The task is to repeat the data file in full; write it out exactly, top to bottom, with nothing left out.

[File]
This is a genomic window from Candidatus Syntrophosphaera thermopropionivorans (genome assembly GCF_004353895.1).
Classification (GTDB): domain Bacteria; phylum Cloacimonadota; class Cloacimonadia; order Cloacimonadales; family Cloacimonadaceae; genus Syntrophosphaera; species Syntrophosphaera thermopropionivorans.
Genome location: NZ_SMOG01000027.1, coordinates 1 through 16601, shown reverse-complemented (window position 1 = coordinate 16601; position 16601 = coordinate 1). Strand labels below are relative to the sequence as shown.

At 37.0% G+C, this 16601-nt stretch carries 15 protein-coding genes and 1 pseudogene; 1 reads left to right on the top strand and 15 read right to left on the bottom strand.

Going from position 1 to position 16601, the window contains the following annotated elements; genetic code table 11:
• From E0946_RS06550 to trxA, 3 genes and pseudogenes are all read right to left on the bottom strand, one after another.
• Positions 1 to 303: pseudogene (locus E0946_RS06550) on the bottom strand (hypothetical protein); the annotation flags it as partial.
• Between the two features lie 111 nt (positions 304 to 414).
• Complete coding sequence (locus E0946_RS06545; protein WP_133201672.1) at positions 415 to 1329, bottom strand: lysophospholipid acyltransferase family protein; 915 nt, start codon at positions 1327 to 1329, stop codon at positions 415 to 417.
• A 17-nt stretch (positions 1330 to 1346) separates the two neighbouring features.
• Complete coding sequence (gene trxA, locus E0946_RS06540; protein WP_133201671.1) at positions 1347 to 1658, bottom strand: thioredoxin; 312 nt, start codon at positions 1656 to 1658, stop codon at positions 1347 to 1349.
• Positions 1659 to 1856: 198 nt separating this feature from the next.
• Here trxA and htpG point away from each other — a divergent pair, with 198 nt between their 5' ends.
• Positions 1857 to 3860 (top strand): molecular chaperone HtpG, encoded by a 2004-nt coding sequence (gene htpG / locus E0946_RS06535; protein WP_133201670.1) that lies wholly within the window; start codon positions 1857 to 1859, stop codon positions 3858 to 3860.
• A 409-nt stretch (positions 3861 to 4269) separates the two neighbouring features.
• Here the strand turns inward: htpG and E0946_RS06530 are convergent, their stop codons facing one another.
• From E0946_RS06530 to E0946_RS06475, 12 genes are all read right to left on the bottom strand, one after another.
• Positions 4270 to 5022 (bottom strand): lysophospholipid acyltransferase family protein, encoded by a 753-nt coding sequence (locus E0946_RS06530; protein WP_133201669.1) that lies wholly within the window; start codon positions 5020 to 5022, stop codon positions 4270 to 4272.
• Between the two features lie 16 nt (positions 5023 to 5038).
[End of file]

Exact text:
This is a genomic window from Candidatus Syntrophosphaera thermopropionivorans (genome assembly GCF_004353895.1).
Classification (GTDB): domain Bacteria; phylum Cloacimonadota; class Cloacimonadia; order Cloacimonadales; family Cloacimonadaceae; genus Syntrophosphaera; species Syntrophosphaera thermopropionivorans.
Genome location: NZ_SMOG01000027.1, coordinates 1 through 16601, shown reverse-complemented (window position 1 = coordinate 16601; position 16601 = coordinate 1). Strand labels below are relative to the sequence as shown.

At 37.0% G+C, this 16601-nt stretch carries 15 protein-coding genes and 1 pseudogene; 1 reads left to right on the top strand and 15 read right to left on the bottom strand.

Going from position 1 to position 16601, the window contains the following annotated elements; genetic code table 11:
• From E0946_RS06550 to trxA, 3 genes and pseudogenes are all read right to left on the bottom strand, one after another.
• Positions 1 to 303: pseudogene (locus E0946_RS06550) on the bottom strand (hypothetical protein); the annotation flags it as partial.
• Between the two features lie 111 nt (positions 304 to 414).
• Complete coding sequence (locus E0946_RS06545; protein WP_133201672.1) at positions 415 to 1329, bottom strand: lysophospholipid acyltransferase family protein; 915 nt, start codon at positions 1327 to 1329, stop codon at positions 415 to 417.
• A 17-nt stretch (positions 1330 to 1346) separates the two neighbouring features.
• Complete coding sequence (gene trxA, locus E0946_RS06540; protein WP_133201671.1) at positions 1347 to 1658, bottom strand: thioredoxin; 312 nt, start codon at positions 1656 to 1658, stop codon at positions 1347 to 1349.
• Positions 1659 to 1856: 198 nt separating this feature from the next.
• Here trxA and htpG point away from each other — a divergent pair, with 198 nt between their 5' ends.
• Positions 1857 to 3860 (top strand): molecular chaperone HtpG, encoded by a 2004-nt coding sequence (gene htpG / locus E0946_RS06535; protein WP_133201670.1) that lies wholly within the window; start codon positions 1857 to 1859, stop codon positions 3858 to 3860.
• A 409-nt stretch (positions 3861 to 4269) separates the two neighbouring features.
• Here the strand turns inward: htpG and E0946_RS06530 are convergent, their stop codons facing one another.
• From E0946_RS06530 to E0946_RS06475, 12 genes are all read right to left on the bottom strand, one after another.
• Positions 4270 to 5022 (bottom strand): lysophospholipid acyltransferase family protein, encoded by a 753-nt coding sequence (locus E0946_RS06530; protein WP_133201669.1) that lies wholly within the window; start codon positions 5020 to 5022, stop codon positions 4270 to 4272.
• Between the two features lie 16 nt (positions 5023 to 5038).